A new bipartisan bill was introduced in Congress to allow the island of Puerto Rico to be admitted as a U.S. state.
The bill was introduced by Representative Darren Soto (D-FL) and Resident Commissioner Jenniffer González (R-PR). González is a non-voting member of Congress but is allowed to introduce legislation.
The document establishes a process that will make the Puerto Rico — which is considered a colony by many — leave the status of “Commonwealth” to become the 51st state of the United States of America.
“It’s time for statehood for Puerto Rico now. It is time to fulfill the promise of democracy and grant true equality to our fellow Americans on the island,” Soto said.
Puerto Rico has been a U.S. territory since 1898 and is defined as a Commonwealth of the country, with its own Constitution and a certain degree of autonomy, although the U.S. reserves sections such as defense, currency, immigration and customs, among others.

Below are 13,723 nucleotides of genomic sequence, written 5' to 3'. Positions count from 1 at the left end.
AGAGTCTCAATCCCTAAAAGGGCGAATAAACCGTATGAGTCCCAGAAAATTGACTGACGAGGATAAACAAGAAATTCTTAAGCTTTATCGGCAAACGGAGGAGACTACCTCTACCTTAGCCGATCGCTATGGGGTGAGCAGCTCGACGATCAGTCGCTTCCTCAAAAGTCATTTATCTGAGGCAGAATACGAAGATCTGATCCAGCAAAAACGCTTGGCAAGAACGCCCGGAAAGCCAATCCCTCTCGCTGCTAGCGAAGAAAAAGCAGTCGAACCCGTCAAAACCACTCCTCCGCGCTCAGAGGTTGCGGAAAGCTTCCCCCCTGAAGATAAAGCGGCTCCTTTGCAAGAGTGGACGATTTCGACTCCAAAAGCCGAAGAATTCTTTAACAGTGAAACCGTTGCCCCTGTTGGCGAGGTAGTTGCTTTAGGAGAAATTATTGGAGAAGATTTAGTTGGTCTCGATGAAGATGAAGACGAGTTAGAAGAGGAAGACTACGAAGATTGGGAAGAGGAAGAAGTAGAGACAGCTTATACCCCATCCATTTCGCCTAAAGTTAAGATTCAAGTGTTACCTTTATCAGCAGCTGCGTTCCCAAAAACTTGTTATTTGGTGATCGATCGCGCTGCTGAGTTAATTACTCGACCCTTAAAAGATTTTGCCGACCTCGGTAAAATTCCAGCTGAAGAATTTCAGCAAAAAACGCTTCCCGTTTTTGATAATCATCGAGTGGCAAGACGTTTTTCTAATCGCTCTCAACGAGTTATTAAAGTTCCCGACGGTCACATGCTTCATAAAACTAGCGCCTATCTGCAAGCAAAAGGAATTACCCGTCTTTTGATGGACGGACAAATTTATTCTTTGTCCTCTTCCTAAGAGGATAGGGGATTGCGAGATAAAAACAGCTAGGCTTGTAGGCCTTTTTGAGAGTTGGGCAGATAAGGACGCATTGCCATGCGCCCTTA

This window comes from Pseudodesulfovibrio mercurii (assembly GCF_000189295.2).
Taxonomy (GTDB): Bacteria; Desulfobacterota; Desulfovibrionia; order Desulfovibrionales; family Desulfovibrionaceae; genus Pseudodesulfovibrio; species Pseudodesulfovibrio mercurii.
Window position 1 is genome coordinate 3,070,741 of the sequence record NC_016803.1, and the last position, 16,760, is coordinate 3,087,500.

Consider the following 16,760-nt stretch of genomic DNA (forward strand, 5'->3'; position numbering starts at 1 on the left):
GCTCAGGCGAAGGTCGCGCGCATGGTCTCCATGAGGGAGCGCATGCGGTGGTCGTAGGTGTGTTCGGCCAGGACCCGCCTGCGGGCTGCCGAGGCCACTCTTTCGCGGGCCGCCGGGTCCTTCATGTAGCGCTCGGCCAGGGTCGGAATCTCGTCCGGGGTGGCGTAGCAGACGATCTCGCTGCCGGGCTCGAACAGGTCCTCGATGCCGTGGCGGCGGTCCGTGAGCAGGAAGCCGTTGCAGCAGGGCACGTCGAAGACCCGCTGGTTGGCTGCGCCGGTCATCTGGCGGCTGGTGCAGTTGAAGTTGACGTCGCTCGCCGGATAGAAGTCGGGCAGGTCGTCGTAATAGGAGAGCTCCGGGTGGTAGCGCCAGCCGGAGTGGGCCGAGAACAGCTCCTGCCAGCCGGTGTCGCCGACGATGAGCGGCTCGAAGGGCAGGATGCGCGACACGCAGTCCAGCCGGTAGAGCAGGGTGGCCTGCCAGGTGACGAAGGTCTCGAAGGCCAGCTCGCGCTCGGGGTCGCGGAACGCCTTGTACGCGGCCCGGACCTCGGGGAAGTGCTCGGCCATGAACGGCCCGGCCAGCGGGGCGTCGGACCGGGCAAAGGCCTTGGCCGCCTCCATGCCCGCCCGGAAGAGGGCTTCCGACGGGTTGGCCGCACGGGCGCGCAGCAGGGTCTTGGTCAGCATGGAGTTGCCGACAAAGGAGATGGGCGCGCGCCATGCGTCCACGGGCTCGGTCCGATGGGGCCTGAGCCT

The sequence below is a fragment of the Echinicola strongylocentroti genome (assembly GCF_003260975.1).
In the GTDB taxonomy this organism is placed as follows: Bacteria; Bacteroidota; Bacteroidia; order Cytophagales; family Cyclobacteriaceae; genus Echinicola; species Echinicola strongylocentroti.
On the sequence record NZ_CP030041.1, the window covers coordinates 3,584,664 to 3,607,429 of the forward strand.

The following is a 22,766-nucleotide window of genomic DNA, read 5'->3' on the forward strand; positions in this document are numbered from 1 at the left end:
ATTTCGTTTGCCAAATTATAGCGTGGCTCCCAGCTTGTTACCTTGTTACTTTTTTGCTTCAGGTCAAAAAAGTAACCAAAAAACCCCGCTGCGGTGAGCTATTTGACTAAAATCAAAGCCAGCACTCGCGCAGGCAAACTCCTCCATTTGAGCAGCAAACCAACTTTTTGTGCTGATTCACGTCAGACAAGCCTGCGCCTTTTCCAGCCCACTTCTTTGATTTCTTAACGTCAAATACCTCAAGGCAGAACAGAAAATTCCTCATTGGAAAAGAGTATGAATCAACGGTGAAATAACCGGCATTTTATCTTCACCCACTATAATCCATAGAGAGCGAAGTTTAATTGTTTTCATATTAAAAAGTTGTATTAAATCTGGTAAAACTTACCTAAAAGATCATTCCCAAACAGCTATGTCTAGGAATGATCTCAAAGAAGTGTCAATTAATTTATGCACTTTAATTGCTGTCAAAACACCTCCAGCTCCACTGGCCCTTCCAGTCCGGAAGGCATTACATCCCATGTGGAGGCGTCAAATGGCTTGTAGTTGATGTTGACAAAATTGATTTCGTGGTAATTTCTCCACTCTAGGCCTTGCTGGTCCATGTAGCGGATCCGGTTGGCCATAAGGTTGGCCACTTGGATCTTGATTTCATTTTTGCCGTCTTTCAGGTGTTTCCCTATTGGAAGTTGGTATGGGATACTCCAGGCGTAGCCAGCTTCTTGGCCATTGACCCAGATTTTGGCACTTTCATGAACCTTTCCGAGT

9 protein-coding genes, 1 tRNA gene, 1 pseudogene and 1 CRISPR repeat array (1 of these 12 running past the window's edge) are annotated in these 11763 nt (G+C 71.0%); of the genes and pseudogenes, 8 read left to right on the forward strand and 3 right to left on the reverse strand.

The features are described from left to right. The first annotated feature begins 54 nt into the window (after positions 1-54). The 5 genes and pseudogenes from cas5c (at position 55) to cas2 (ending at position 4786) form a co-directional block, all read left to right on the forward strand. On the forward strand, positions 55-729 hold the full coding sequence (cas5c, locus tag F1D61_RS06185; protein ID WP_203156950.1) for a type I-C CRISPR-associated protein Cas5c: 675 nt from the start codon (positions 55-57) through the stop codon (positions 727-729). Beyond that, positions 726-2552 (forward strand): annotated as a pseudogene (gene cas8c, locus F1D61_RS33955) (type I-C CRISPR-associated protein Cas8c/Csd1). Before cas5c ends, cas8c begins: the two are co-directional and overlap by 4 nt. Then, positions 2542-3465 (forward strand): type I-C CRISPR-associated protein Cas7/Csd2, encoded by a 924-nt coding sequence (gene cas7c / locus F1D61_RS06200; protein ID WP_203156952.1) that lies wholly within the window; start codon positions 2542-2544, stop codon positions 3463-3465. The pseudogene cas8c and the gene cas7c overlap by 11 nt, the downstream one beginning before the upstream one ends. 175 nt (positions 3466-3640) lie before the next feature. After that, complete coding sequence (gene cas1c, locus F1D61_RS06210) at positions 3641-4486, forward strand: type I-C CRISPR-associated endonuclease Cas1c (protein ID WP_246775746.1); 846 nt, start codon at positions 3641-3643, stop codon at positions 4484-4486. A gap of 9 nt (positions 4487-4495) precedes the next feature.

The bill proposes a 12-month term for the federal government to proclaim the admission of Puerto Rico as a state.
Rep. Soto, the bill’s main author, said that the legislation has the support of 36 Democrats and 14 Republicans, among them freshman María Elvira Salazar (R-FL).
“I’m very glad to be able to join my friend @RepJenniffer’s bipartisan bill to admit Puerto Rico as the 51st state in the American union!” the Congresswoman tweeted in Spanish.